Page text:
Mountain Biking. Number one, cardio is good for my body and makes me feel healthy and energized. Sometimes I feel like I am flying as after a while you kind of forget about the clunky bike and you feel like you are flying through the forest. I also love being outside in a way that I do not see a lot of people.
What would you like the world to know about you and your work?
I fundamentally think of myself as someone who was raised in a Christian humanitarian way, and almost feel like I couldn’t shake that off forever. I am a product of my parents in a way that I appreciate and love even though I have changed a lot since leaving the nest, I feel like a good Christian boy at heart. I am in many ways informed by those fundamentals.
Tell us about your host site. How do you, as a BHEC member, fit into their vision of supporting communities?
I work for Colorado Health Network (CHN). I am split between Southern Colorado Health Network that services El Paso County (Colorado Springs) and the Denver Office. I am supporting South Colorado Health Network’s goals by doing a lot of outreach and marketing and trying to forge connections with members of the community.
We are in the process of rolling out a syringe access point in Colorado Springs as there are no current access points in the region. We are trying to get support from community stakeholders to support the new syringe access point and be transparent with other community partners to create understanding.
What attracted you most to work with BHEC?
I was attracted to the specific focus on the opioid epidemic. I was looking through AmeriCorps and found this program. I am upset by the war on drugs and the opioid epidemic, and I want to contribute and get to work with partners who were doing the work. Through that process finding CHN and BHEC was a perfect spot for me.
What programs/projects are you currently working on? Please describe.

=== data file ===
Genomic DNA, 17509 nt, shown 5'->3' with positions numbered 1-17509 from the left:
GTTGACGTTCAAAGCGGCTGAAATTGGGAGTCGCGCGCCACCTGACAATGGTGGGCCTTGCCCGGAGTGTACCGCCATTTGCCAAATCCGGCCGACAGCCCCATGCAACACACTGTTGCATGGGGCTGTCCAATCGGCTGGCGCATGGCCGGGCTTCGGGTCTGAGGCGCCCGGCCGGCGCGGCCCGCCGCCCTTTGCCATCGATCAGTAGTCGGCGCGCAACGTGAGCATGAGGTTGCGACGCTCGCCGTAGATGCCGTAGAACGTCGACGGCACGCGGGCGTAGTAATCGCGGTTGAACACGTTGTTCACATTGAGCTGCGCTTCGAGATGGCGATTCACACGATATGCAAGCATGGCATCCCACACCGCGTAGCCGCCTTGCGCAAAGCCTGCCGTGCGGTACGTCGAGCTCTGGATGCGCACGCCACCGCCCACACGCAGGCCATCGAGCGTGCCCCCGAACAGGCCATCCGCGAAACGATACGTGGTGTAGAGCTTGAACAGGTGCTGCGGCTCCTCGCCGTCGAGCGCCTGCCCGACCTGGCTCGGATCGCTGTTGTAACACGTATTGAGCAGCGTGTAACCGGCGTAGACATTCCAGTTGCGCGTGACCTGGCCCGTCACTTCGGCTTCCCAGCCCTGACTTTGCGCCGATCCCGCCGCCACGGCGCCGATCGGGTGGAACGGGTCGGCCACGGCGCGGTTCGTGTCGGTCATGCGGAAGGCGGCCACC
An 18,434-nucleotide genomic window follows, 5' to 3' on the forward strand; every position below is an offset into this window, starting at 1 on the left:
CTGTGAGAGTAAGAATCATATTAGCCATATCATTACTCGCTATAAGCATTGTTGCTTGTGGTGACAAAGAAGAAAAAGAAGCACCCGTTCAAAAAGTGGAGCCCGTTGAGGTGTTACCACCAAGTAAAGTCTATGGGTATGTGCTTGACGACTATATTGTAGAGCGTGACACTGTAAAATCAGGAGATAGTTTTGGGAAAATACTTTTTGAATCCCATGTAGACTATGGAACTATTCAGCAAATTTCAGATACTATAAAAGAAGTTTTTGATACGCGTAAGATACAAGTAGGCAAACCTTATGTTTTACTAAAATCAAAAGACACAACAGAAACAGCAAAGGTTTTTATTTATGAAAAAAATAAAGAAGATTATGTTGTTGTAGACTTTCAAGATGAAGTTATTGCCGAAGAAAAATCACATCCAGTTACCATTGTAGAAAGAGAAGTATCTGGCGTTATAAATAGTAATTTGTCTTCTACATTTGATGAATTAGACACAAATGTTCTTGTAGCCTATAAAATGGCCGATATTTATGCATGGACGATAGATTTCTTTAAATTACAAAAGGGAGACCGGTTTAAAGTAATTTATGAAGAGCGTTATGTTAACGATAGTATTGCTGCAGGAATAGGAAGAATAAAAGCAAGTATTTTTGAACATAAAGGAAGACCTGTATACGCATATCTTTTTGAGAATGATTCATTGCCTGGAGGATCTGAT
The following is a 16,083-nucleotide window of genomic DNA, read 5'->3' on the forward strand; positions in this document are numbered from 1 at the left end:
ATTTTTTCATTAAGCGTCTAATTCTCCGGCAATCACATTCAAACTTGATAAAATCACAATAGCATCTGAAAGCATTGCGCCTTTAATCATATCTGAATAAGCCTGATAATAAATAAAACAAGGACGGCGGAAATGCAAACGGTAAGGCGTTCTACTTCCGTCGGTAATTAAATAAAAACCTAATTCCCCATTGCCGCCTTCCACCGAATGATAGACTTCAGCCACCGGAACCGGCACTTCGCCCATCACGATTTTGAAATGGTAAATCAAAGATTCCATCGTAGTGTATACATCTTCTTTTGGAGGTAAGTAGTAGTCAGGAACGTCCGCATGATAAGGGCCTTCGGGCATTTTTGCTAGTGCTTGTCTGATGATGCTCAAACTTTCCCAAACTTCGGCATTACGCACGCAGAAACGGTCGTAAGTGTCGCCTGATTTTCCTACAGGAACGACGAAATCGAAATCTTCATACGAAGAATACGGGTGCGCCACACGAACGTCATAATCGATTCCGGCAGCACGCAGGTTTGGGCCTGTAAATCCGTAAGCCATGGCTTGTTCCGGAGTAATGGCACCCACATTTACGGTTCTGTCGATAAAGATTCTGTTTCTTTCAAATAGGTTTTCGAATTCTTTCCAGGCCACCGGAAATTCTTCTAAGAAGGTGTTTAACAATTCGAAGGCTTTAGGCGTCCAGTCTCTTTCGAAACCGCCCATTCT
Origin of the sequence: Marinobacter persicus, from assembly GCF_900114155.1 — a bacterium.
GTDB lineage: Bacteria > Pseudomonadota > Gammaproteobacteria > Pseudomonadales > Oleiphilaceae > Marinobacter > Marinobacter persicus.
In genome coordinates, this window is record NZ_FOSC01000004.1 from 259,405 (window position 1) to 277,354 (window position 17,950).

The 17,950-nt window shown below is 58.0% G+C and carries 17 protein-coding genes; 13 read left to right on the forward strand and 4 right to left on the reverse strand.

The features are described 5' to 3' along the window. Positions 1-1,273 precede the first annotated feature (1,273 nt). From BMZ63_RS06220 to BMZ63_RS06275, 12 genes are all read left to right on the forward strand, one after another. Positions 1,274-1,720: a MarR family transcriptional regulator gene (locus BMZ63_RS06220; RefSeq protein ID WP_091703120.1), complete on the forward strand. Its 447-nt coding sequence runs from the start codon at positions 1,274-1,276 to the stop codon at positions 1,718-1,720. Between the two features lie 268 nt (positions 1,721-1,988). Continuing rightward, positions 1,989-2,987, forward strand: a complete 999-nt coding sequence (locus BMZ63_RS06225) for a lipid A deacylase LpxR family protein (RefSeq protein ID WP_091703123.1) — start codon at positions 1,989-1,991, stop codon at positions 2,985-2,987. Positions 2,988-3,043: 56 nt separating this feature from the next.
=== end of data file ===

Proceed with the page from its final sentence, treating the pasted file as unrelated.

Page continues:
I started an Instagram for Southern CHN, called Hey__719. In Denver there is a second office which is an outreach and engagement center called Hey Denver which is youth and LGBTQ+ friendly. The marketing and location are much more focused on HIV prevention and potential of going on PREP (Pre-Exposure Prophylaxis). We are trying to bring that type of focus down further south.
What impact do you feel these projects/programs will have on the community?
In very explicit public health terminology, people will have a better chance of avoiding lifelong infectious diseases. I also think the ability to stop or prevent an overdose will increase in Colorado Springs.
By creating a place in a community that is historically hostile to people who use drugs where they can be accepted as people and access low tier health services will encourage involvement with the community and empower people to take care of themselves.
Tell us about the support you receive from your host site.
My check-ins with my supervisor, Melissa, are thirty minutes of going through the details and projects. We also have a very nice and caring social relationship and have genuine personal check-ins. Our demeanor on Zoom is very comforting like having a coffee with a friend. I feel like an employee both professionally and personally and I feel cared about.
What would you like to gain from service at this host site?
I hope to understand what harm reduction is in a thorough manner and how to apply those principles to a service model. Also, how to foster a relationship between ideas and communities, and all the rules, regulations, and funding constraints of the world. Making ideas and principles into reality.
What is the most rewarding aspect/proudest accomplishment of your work/position?
I am proud to be working toward common human decency for people who have been traditional denied that basic need.